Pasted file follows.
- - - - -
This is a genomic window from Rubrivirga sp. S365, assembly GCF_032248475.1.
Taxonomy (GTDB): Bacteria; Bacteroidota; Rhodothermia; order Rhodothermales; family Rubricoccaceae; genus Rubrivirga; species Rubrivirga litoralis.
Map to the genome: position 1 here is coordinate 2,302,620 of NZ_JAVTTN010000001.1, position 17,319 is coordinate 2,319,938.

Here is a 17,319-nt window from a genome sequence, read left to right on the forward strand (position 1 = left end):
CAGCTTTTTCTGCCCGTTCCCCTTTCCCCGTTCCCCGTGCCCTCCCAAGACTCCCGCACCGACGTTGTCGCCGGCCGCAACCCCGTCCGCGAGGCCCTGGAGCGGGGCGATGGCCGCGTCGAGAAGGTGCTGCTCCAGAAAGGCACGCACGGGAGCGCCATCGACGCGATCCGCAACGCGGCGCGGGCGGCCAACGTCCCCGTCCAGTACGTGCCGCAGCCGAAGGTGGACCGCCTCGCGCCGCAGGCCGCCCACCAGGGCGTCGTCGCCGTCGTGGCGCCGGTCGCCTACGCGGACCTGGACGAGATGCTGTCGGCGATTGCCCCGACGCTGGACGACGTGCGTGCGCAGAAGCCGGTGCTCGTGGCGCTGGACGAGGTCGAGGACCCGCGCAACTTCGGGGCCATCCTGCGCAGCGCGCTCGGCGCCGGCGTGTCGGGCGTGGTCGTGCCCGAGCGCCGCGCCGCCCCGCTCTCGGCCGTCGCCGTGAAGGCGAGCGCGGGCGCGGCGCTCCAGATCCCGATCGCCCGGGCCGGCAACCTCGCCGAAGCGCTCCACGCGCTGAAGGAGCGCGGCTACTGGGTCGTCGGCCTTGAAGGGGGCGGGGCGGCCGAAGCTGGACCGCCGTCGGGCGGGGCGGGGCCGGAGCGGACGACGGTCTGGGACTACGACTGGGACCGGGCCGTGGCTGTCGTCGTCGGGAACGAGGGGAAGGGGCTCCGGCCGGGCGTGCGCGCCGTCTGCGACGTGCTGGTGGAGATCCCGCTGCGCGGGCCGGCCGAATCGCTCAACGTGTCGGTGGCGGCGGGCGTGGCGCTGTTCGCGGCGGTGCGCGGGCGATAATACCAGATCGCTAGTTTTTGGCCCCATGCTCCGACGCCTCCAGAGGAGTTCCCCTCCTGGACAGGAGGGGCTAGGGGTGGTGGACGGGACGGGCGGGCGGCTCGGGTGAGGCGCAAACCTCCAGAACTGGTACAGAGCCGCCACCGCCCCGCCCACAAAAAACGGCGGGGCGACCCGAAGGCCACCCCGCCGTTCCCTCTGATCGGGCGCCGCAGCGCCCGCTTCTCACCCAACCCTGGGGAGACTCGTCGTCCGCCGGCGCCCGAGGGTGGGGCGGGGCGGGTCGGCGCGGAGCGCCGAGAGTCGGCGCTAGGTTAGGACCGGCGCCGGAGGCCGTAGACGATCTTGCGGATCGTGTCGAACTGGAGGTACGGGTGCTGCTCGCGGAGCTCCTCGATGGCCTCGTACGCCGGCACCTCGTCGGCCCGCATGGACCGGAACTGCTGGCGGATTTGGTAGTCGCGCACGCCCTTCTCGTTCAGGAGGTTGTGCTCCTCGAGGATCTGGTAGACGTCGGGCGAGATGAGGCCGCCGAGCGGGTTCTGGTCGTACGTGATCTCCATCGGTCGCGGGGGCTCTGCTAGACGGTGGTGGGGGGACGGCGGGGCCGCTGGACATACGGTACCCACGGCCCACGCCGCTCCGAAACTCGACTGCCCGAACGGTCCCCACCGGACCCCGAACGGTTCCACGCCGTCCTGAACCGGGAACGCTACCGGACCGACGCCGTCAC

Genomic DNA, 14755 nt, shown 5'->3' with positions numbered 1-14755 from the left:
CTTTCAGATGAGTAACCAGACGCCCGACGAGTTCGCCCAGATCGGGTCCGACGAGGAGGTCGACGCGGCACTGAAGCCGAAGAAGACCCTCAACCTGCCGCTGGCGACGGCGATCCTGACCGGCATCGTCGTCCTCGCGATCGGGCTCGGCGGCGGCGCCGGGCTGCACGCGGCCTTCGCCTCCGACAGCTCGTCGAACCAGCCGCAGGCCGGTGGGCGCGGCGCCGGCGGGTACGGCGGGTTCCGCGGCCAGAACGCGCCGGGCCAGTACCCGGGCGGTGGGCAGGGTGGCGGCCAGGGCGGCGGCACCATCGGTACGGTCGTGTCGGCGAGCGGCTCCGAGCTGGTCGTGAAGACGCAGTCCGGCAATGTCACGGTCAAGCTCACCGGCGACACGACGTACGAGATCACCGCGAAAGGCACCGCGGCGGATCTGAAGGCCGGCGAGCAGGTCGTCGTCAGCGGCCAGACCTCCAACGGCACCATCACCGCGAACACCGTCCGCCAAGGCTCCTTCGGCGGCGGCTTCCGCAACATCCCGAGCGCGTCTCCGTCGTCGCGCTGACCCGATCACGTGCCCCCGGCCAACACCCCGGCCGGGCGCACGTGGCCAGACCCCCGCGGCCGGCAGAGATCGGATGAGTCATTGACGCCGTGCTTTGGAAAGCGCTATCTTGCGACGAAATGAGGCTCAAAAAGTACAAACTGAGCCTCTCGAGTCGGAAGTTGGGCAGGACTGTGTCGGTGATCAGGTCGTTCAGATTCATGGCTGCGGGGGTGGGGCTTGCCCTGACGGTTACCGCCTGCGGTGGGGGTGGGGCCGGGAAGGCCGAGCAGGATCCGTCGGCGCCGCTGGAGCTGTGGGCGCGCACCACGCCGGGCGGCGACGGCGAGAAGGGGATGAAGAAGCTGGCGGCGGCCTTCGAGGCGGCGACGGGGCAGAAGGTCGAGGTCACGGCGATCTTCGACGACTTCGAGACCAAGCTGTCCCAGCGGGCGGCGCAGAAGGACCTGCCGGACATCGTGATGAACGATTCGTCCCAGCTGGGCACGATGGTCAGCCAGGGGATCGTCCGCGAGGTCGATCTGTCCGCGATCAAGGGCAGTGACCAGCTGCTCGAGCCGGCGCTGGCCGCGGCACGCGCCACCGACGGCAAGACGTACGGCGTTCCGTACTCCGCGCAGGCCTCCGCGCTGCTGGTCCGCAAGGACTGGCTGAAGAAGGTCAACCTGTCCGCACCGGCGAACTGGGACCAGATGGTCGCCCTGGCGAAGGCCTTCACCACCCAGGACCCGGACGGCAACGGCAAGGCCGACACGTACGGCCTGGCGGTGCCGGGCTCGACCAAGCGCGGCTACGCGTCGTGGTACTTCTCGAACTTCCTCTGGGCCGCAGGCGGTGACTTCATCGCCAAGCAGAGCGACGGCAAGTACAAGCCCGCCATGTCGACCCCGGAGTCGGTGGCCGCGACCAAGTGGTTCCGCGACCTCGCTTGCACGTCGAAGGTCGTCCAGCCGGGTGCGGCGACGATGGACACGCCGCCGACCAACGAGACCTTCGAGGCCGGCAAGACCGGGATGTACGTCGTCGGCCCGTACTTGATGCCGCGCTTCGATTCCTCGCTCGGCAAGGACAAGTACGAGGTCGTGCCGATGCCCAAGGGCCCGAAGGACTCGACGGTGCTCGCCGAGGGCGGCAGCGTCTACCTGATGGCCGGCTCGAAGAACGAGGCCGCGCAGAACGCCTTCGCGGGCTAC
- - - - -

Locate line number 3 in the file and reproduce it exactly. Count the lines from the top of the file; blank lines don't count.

Map to the genome: position 1 here is coordinate 2,302,620 of NZ_JAVTTN010000001.1, position 17,319 is coordinate 2,319,938.